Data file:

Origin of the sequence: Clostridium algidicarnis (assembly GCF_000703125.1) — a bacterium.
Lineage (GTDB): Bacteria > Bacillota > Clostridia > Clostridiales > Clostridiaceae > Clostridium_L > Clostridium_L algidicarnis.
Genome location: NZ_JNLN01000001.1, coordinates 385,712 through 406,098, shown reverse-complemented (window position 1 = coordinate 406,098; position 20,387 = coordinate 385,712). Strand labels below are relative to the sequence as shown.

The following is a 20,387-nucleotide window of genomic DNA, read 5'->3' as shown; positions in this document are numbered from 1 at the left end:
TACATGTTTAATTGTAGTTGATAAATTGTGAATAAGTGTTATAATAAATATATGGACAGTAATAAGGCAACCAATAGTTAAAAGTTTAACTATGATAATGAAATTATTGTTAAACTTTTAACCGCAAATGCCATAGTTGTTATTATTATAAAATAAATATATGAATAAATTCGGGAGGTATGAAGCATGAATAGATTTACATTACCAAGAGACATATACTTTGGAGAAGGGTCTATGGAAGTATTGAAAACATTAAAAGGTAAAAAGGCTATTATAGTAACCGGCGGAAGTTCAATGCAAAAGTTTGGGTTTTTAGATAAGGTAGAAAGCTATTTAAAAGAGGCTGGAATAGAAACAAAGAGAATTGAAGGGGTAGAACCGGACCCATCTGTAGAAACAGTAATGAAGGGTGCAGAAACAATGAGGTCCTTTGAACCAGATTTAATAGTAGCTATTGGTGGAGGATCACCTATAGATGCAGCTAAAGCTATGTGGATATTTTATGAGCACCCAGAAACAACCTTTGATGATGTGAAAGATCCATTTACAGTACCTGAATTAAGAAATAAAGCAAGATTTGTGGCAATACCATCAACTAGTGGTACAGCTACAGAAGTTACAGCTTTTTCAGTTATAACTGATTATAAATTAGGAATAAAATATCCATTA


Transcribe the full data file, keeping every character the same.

Origin of the sequence: Clostridium algidicarnis (assembly GCF_000703125.1) — a bacterium.
Lineage (GTDB): Bacteria > Bacillota > Clostridia > Clostridiales > Clostridiaceae > Clostridium_L > Clostridium_L algidicarnis.
Genome location: NZ_JNLN01000001.1, coordinates 385,712 through 406,098, shown reverse-complemented (window position 1 = coordinate 406,098; position 20,387 = coordinate 385,712). Strand labels below are relative to the sequence as shown.

The following is a 20,387-nucleotide window of genomic DNA, read 5'->3' as shown; positions in this document are numbered from 1 at the left end:
TACATGTTTAATTGTAGTTGATAAATTGTGAATAAGTGTTATAATAAATATATGGACAGTAATAAGGCAACCAATAGTTAAAAGTTTAACTATGATAATGAAATTATTGTTAAACTTTTAACCGCAAATGCCATAGTTGTTATTATTATAAAATAAATATATGAATAAATTCGGGAGGTATGAAGCATGAATAGATTTACATTACCAAGAGACATATACTTTGGAGAAGGGTCTATGGAAGTATTGAAAACATTAAAAGGTAAAAAGGCTATTATAGTAACCGGCGGAAGTTCAATGCAAAAGTTTGGGTTTTTAGATAAGGTAGAAAGCTATTTAAAAGAGGCTGGAATAGAAACAAAGAGAATTGAAGGGGTAGAACCGGACCCATCTGTAGAAACAGTAATGAAGGGTGCAGAAACAATGAGGTCCTTTGAACCAGATTTAATAGTAGCTATTGGTGGAGGATCACCTATAGATGCAGCTAAAGCTATGTGGATATTTTATGAGCACCCAGAAACAACCTTTGATGATGTGAAAGATCCATTTACAGTACCTGAATTAAGAAATAAAGCAAGATTTGTGGCAATACCATCAACTAGTGGTACAGCTACAGAAGTTACAGCTTTTTCAGTTATAACTGATTATAAATTAGGAATAAAATATCCATTA